Let me show you how to grab an RTX 4070 Black Friday gaming PC for less than $1,000 right now

Ipason gaming PC and Zotac RTX 4070 graphics card
(Image credit: Ipason | Zotac)
Ipason gaming desktop | AMD Ryzen 5 5600G | 16GB DDR4-3200 | 1TB NVMe SSD | $849.99 $469 at Newegg (save $380.99)

Ipason gaming desktop | AMD Ryzen 5 5600G | 16GB DDR4-3200 | 1TB NVMe SSD | $849.99 $469 at Newegg (save $380.99)
You can game on this machine to a certain extent—the integrated Vega GPU on the Ryzen chip will certainly support 720p gaming at lower settings. But we're listing it here as a good base from which to add your own graphics card for a quick, powerful new gaming PC. The AMD CPU is a good six-core, 12-thread job, and the 16GB RAM will run everything you need.

Zotac RTX 4070 Twin Edge | 12GB GDDR6X | 5,888 shaders | 2,475MHz boost | $549.99 $519.99 at Newegg (save $30 with promo code 3BFCYA4435)

Zotac RTX 4070 Twin Edge | 12GB GDDR6X | 5,888 shaders | 2,475MHz boost | $549.99 $519.99 at Newegg (save $30 with promo code 3BFCYA4435)
Okay, sure, it's not a massive saving, but it's still the most affordable RTX 4070 I've found today. And it's from a brand I like (I've even been to the factory in China where this card was made). The RTX 4070 is like an RTX 3080 in terms of raw performance, but with the added layer of DLSS 3 and Frame Generation frosting. 

Price check: Best Buy $549.99 | Amazon $549.99

There are some genuinely good Black Friday gaming PC deals out there right now, especially when you're looking at machines under $1,000. But while you will find RTX 4060 and even RTX 4060 Ti PCs for less than a grand, there isn't a retailer in the land that is going to sell you an RTX 4070 system for that sort of cash.

But you can make them.

It does require two separate purchases—this GPU-less Ipason PC for $469, and this Zotac RTX 4070 for $520, both from Newegg—but in a world where gaming PC builders are starting to ship graphics cards separately in the name of sparing the straining PCIe slots, I think it's a step worth taking. Especially as it means you can get an RTX 4070 machine for just $989 when the cheapest we've found so far is at least $200 more than that.

The Ipason PC certainly isn't what you could realistically call a legit gaming PC. It will do for some casual gaming thanks to that Vega-powered (remember them?) integrated GPU in the AMD Ryzen 5 5600G APU, but it really needs a graphics card to make it shine. Thankfully, because it's costed up at just $469, that gives you a lot of wiggle room to find your own graphics card.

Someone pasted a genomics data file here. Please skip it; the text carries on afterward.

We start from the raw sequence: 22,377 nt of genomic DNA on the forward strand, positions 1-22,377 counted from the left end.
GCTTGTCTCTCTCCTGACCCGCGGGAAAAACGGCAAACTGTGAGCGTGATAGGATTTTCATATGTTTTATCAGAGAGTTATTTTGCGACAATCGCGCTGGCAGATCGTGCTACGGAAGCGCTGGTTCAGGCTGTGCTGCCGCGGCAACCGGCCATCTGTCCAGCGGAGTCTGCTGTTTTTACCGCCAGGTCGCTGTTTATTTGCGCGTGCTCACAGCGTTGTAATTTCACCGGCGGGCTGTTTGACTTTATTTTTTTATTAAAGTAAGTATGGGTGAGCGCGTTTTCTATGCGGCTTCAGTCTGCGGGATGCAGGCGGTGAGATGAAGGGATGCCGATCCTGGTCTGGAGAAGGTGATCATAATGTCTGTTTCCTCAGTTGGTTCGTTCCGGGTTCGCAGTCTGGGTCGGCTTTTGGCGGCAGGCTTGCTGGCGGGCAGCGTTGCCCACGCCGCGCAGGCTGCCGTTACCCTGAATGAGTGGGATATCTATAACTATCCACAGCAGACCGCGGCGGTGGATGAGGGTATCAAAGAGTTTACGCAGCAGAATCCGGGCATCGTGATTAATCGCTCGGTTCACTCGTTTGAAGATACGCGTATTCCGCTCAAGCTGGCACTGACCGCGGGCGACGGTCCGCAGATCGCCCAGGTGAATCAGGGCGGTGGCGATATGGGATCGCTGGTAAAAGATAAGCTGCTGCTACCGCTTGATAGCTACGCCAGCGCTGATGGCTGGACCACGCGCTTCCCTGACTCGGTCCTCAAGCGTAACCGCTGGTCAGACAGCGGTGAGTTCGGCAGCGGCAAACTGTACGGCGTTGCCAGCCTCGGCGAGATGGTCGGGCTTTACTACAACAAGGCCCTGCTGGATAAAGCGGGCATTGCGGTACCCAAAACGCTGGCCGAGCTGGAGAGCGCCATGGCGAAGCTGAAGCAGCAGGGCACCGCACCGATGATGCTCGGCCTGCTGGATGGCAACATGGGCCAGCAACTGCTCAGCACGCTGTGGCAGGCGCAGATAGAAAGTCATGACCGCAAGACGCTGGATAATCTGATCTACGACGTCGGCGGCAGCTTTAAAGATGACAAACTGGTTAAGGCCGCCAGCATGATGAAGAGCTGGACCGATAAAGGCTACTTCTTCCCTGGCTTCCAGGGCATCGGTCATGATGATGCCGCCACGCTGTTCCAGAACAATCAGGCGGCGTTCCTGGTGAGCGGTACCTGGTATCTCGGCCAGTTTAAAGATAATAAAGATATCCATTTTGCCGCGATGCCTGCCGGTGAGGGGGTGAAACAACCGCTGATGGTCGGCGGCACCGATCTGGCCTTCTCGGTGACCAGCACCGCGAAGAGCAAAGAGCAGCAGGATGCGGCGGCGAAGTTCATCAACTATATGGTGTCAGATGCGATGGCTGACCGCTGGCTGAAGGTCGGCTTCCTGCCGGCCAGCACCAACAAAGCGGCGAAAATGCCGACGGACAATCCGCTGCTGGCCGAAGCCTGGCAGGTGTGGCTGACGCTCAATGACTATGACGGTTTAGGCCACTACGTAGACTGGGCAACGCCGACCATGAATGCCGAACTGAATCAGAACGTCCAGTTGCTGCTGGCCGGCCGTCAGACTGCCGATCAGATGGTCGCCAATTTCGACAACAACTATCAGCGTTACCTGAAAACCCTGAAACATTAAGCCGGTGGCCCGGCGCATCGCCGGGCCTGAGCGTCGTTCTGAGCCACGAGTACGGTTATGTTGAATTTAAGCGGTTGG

I did initially spec this out with an AMD Radeon RX 7800 XT for just under $500, and that would give you gaming performance sometimes faster, sometimes slower than an RTX 4070, but the RDNA 3 architecture is a lot thirstier than Nvidia's Ada. And because the Ipason comes with only a 550W PSU, that's a little too sparse in terms of power for the AMD card.

But because of the efficiency of the Nvidia Ada GPU architecture, that 550W power supply will actually be just fine for an RTX 4070. The six-core, 12-thread Ryzen 5 5600G will also happily keep that GPU fed with enough data to keep it running happily in pretty much any game you throw at it in either 1080p and 1440p.

And, because you also get DLSS 3 and Frame Generation support, as well as improved ray tracing performance, I'd still rather the GeForce GPU than the RX 7800 XT, all things being equal.

The back-up spec for the Ipason base PC is still pretty good for a $469 machine, too. It originally came with a 512GB SSD, but the spec has been upgraded to a full 1TB NVMe drive now. You also get 16GB DDR4-3200 memory, which is absolutely fine for a last-gen AM4 processor of the Zen 3 variety. It's also still got an upgrade path, too. There are rumours that AMD will be releasing more 3D V-Cache Ryzen 5000-series chips later this year, and that means if you do end up wanting more processing power down the line, you're not going to be overly restricted.

Dave James
Managing Editor, Hardware

Dave has been gaming since the days of Zaxxon and Lady Bug on the Colecovision, and code books for the Commodore Vic 20 (Death Race 2000!). He built his first gaming PC at the tender age of 16, and finally finished bug-fixing the Cyrix-based system around a year later. When he dropped it out of the window. He first started writing for Official PlayStation Magazine and Xbox World many decades ago, then moved onto PC Format full-time, then PC Gamer, TechRadar, and T3 among others. Now he's back, writing about the nightmarish graphics card market, CPUs with more cores than sense, gaming laptops hotter than the sun, and SSDs more capacious than a Cybertruck.